Blog post by Manasa Anand
Navratri is that time of the year – Gujaratis strap on on their dancing shoes, Bengalis adorn their finest silks, and Tambrahm kumaris and mamis embark on a massive golu tour of the neighbourhood and beyond.
It’s a festival that is colourful, fun, enthusiastic, spirited and so much more. The best part of Tambrahm Navratri is obviously Saraswati Puja, the one day Tambrahm parents give their kids the licence to not open their books.
But on a more serious and purposeful note, it is a festival that truly epitomises unity in diversity. Take our own Iyers and Iyengars for instance – for most part of the year, both the communities follow their own calendar of festivals. But, Navratri is the one time that binds the pachangams of Iyers and Iyengars.
Here are a few typical instances of Tambrahm Navratri that may help ring a bell,-
1. The mystery of golu steps
These beautiful bommai-laden golu steps are a Navratri staple for any Tambrahm. Mind you, erecting this beauty is no mean feat – Mamis have got to channelize their latent creative energy, bubble with enthusiasm and inspire their reluctant family members to work as a team.
While golus in the past were mostly resplendent with classics like dasavatharam set, cricket set, kalyanam set etc.; Mamis’ innate nature to compete and outperform has gotten the better of them and resultantly contemporary golus are much more than head-bobbing chettiar bommais.
In respect of golus, another aspect that has always caught my fascination is the closely-guarded secret of the steps. However, I have my experience at multiple golus to count on, and assert that these steps are either book shelves, cardboard boxes or stacked-up newspapers.
2. Colour-coded Mamis
One of the most recent developments in the Mami scheme of things is the concept of ‘each day of Navratri represents a certain colour’. Consequently, if a group of Mamis are spotted during Navratri, you may be swept by a wave of blue on one day or a forest of green on another depending on which day of Navratri it is.
Also, what’s particularly cute is how Mamis use Whatsapp to solve the colour of the day crisis. These whatsapp groups not just help Mamis to stay ahead of the fashion curve, it also ensures Mamas pockets are eternally light (for Mamis now need different coloured saris for each day of Navratri).
3. One mami, one song
Every girl born in a Tambrahm family has definitely gone through a minimum of 2 years of paatu class. So, it’s safe to say that Carnatic music is an inherent part of Tambrahm culture, sometimes so inherent that we have family members who play antakshari with Carnatic kritis. In fact, many Mamis, who are considered popular singers tend to take big-time offense if they are not asked to sing; and as we all know, there isn’t a more heinous crime than hurting a Mami’s ego. So, given all of the above, it is but natural that golu visits are deemed incomplete without showcasing these talents.
Ironically though, as far as my observation goes, most Mamis reserve one song solely for Navratri purposes and end up singing the same song every year in every golu. Thus, I now identify those Mamis as Sri Chakra Mami, Kanjadhalaya Mami etc.
4. Uniformity in blouse piece and hierarchy in fruits
A generic Navratri thambulam (vethala – pakku) kit is a random assortment of a tray/bowl, a blouse piece, 2 bangles and 1 fruit. While most items in the kit are pretty standard, the fruit generally varies depending on the giver Mami’s perception of the recipient Mami.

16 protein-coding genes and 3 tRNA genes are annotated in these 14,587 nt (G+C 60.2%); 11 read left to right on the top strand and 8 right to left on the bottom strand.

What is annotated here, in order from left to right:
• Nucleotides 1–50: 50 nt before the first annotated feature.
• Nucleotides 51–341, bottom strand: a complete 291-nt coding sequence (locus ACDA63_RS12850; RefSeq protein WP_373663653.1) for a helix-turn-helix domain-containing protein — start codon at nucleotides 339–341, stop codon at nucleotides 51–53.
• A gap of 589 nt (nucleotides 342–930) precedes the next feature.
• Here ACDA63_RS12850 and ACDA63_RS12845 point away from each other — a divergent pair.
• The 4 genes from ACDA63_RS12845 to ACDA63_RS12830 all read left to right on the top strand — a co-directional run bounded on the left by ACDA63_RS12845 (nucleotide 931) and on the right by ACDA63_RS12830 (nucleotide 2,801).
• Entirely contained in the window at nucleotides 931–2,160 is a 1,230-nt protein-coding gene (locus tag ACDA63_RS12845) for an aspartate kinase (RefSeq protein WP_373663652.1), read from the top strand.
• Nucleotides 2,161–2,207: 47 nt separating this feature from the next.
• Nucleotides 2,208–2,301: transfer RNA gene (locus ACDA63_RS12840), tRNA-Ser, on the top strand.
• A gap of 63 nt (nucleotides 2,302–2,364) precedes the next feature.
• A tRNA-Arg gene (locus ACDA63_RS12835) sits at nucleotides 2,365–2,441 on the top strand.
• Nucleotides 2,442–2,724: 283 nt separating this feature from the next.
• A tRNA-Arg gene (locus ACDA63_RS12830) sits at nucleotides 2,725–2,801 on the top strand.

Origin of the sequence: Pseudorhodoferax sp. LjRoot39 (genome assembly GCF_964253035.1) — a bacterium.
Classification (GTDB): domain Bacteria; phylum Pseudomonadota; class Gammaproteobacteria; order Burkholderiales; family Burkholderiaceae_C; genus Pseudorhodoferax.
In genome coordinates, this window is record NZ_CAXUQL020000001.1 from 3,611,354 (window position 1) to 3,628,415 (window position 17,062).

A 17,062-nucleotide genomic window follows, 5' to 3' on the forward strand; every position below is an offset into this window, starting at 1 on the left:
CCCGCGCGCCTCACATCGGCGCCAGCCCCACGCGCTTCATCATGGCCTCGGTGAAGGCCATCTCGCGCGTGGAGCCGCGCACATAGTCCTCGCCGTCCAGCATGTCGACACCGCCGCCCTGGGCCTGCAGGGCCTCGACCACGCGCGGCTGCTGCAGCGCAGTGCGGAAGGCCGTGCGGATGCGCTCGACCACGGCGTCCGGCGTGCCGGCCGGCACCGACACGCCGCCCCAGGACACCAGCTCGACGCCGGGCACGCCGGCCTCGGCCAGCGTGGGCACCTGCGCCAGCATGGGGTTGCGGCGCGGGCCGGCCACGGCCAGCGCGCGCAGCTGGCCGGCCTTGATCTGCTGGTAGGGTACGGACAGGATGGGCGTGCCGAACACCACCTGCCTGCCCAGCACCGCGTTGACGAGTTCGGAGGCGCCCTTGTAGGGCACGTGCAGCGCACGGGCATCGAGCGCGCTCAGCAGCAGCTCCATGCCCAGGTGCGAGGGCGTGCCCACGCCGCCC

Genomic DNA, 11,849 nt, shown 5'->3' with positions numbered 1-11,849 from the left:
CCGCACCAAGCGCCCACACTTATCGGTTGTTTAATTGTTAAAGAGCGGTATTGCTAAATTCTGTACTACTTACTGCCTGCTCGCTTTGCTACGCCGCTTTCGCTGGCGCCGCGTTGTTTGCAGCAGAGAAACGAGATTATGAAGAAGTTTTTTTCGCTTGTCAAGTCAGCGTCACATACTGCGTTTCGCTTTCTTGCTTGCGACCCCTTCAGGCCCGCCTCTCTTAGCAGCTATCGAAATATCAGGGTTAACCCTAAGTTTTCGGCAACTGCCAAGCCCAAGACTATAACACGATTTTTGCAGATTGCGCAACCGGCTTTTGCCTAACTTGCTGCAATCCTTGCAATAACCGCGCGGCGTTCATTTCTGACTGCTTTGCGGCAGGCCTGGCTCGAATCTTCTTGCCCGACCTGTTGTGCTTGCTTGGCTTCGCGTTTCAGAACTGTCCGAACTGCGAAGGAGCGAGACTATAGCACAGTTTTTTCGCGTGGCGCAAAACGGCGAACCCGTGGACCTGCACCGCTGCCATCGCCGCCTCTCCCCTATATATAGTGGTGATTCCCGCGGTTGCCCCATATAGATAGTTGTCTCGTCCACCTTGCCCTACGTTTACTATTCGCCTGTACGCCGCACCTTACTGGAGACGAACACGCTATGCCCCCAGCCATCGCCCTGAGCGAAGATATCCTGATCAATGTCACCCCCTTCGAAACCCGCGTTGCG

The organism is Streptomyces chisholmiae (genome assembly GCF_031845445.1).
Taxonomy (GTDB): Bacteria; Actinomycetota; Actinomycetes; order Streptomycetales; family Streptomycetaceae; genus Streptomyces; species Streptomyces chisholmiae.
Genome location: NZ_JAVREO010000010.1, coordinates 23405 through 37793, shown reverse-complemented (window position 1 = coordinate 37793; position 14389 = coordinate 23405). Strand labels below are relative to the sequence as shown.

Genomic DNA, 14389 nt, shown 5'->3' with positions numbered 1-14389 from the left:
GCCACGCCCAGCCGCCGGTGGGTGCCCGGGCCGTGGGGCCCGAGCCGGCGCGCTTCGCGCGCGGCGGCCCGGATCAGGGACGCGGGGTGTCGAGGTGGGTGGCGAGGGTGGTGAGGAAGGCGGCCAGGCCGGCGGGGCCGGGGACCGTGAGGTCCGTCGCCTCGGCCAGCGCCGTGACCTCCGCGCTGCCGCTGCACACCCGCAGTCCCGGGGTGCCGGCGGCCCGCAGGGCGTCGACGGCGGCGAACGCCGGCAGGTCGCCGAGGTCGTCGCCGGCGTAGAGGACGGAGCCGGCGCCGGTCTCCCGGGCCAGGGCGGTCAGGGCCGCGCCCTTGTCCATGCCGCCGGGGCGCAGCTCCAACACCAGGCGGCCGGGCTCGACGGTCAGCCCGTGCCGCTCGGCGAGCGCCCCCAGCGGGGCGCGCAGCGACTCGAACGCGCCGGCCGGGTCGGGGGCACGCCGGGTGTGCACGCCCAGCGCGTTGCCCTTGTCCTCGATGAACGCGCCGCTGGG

To make it a bit more illustrative, here’s an example – a dignified and well-respected Mami would typically get an apple/thengai as opposed to a less popular Mami who would most likely get a banana/saathukudi.
5. Passing the parcel
All those of us who have been recipients of Navratri gifts at some point in our life have been in cognizance of the fact that the gift we received may have been X Mami’s gift to Y Mami. We accept the said gift from Y Mami and do the exact same thing that Y Mami did – give it to Z Mami as though it is brand new.
This exercise of re-gifting sure saves a significant amount of time and effort. But, re-gifting has to be done after exercising considerable caution as it’s not entirely risk-free – for instance, Y Mami has to ensure she does not give X Mami’s gift back to X Mami. Else, pandemonium will strike!
An inevitable offshoot of the daily Mami congregation during Navratri is the vambu that comes out of it. Needless to say, Mamis are incredibly sharp – they can solve complex family tree puzzles like a CAT 99 percentiler and can sniff the presence of a boy/girl of marriageable age like a Labrador retriever. Much to the dismay of the boy/girl, Navratri get-togethers act as a fitting place for Mamis to discover, exchange and disseminate such critical information.
7. Sundal O Sundal
On any Navratri evening, a Mami with an average social life would typically have visits to 2-3 golus, which in effect, translates to having 2-3 bowls of sundal. Thus, it should come as no surprise that Navratri and sundal overdose are almost synonymous.
To keep things crystal, if Diwali is the festival that causes weight gain, Navratri is the festival that causes gastric touble. But thankfully, for us, there is not a whole lot to worry about – as there is very little that our famed mizhagu rasam and thayir saadham cannot cure.
In conclusion, here’s a little bit more food (for thought) – Dandiyas/Garbas may sure be lit as hell. But, going to Rajeshwari Mami’s house for golu, singing a song, eating the sundal (that you’ve earned by way of the song), getting home and having thayir saadham with vadu-manga is not just the most chamathu thing to do; it may also be the safest route to take.
Happy and safe Navratri!